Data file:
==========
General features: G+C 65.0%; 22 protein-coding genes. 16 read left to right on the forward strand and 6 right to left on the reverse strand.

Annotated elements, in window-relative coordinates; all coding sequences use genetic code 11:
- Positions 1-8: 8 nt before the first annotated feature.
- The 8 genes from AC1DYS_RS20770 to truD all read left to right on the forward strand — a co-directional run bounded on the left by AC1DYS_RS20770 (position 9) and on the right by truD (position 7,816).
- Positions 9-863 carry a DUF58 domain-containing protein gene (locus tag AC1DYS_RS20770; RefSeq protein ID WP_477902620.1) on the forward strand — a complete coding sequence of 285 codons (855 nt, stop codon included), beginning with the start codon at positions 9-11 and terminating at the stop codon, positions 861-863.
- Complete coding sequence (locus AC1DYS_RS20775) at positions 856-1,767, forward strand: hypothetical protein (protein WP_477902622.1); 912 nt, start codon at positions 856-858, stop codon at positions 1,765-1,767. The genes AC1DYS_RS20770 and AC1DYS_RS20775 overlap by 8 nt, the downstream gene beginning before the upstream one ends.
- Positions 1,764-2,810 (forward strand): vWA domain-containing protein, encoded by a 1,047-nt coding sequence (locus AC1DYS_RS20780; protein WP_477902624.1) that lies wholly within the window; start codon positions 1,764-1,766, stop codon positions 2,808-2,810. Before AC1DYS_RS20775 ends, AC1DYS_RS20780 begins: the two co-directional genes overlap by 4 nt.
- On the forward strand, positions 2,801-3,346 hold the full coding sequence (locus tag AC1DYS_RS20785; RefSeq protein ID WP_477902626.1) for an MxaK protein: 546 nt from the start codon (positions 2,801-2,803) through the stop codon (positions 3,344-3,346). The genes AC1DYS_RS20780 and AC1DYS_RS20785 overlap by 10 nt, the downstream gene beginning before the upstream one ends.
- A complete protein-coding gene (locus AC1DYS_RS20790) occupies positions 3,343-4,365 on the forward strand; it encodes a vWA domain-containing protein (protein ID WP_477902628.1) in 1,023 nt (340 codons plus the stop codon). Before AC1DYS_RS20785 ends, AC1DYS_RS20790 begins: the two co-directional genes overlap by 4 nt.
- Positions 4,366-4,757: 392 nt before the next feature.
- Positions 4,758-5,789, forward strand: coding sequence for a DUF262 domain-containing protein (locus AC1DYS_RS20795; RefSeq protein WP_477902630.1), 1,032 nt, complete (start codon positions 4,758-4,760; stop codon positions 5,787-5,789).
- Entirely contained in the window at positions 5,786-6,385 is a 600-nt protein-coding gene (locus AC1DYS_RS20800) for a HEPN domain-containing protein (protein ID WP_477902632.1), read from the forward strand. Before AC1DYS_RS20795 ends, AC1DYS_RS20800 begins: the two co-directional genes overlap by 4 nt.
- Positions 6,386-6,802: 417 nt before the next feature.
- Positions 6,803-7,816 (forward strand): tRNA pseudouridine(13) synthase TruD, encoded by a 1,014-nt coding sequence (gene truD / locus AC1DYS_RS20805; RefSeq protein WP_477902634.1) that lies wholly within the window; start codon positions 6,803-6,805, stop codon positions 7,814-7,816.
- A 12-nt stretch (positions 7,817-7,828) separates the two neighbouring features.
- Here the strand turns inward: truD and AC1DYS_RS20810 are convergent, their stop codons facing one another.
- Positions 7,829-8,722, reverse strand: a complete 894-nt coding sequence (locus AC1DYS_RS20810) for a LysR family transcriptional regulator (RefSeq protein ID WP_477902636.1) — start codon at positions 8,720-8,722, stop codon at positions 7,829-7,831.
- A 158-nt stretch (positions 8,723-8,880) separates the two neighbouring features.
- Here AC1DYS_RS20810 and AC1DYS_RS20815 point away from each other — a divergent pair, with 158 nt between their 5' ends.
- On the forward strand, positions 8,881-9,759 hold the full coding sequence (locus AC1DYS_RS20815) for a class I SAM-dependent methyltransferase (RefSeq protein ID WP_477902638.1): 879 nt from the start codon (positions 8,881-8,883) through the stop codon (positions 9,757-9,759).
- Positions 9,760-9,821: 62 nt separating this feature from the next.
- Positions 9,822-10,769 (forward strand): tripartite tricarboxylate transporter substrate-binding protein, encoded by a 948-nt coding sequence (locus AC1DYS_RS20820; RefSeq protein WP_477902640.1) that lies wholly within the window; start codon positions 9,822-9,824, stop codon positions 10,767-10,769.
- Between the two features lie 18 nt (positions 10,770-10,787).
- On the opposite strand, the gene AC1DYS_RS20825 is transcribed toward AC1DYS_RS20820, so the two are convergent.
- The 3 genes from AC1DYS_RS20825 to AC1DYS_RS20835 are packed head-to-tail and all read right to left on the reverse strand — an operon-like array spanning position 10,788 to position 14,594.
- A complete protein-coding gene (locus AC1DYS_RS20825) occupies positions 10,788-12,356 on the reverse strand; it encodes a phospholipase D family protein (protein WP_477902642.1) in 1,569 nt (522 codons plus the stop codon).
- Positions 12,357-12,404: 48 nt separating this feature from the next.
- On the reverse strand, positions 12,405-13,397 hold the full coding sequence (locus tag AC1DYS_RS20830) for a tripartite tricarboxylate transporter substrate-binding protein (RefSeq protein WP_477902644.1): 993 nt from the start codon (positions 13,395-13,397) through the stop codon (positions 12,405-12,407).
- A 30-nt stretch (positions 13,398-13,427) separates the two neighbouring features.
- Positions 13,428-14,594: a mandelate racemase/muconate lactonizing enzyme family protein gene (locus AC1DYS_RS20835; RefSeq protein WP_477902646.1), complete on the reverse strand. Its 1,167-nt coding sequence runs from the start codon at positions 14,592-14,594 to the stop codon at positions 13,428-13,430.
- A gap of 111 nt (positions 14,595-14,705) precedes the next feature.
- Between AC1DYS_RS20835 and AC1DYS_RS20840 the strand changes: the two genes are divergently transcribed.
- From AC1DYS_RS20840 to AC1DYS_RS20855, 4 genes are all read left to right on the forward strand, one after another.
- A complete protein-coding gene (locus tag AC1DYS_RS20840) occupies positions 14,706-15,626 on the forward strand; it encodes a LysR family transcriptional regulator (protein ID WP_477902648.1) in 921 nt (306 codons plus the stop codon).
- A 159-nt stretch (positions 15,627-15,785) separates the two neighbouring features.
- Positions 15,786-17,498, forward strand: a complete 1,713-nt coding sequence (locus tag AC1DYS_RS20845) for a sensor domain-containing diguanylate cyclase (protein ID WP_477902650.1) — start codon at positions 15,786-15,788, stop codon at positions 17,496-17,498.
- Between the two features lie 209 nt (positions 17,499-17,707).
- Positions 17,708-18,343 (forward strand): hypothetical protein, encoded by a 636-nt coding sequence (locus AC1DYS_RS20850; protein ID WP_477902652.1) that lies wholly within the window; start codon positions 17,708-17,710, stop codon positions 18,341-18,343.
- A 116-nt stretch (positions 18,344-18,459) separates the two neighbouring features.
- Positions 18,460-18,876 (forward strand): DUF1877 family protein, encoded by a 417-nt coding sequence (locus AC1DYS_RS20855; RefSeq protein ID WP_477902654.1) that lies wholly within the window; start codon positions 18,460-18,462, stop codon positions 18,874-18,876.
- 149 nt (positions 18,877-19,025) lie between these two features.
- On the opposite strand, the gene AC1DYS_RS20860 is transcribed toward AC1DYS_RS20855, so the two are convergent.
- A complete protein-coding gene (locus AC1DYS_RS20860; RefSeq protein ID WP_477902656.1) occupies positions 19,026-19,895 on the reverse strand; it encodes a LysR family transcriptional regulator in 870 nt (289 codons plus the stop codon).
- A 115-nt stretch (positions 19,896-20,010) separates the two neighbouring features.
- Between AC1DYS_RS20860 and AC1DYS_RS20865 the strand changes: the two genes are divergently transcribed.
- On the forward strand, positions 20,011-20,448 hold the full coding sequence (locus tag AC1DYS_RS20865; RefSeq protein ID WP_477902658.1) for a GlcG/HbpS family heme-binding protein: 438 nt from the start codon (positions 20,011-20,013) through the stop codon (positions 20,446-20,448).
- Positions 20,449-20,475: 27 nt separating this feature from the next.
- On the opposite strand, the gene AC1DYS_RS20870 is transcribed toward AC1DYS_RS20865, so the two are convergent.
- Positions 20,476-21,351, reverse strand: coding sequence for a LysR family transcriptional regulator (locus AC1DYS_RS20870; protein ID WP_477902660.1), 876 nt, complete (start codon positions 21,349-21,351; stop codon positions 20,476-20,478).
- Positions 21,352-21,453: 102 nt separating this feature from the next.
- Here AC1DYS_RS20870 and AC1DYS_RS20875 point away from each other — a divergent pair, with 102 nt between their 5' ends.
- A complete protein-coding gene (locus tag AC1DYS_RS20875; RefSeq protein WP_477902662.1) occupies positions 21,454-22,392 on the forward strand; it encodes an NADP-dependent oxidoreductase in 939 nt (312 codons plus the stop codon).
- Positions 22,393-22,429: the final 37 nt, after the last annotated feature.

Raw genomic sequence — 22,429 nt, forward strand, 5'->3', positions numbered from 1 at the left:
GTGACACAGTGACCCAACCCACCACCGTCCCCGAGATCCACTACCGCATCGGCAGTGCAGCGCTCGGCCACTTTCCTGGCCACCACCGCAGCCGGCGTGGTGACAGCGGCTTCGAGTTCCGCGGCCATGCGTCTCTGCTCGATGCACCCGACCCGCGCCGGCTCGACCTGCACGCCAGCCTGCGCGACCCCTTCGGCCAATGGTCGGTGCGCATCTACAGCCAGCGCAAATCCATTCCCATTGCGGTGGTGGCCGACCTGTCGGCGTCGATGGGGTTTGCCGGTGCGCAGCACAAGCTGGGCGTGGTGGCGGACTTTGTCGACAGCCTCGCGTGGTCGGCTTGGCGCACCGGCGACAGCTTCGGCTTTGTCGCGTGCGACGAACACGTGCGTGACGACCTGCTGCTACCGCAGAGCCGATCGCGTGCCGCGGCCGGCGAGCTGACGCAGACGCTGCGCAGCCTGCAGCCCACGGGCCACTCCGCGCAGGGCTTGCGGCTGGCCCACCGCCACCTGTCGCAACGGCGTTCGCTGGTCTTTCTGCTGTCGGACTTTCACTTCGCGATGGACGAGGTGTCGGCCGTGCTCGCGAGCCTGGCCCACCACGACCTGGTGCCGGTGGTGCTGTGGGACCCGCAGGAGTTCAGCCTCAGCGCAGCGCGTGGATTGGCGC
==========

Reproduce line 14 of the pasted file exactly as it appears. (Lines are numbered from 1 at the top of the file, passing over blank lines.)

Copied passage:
- Positions 6,803-7,816 (forward strand): tRNA pseudouridine(13) synthase TruD, encoded by a 1,014-nt coding sequence (gene truD / locus AC1DYS_RS20805; RefSeq protein WP_477902634.1) that lies wholly within the window; start codon positions 6,803-6,805, stop codon positions 7,814-7,816.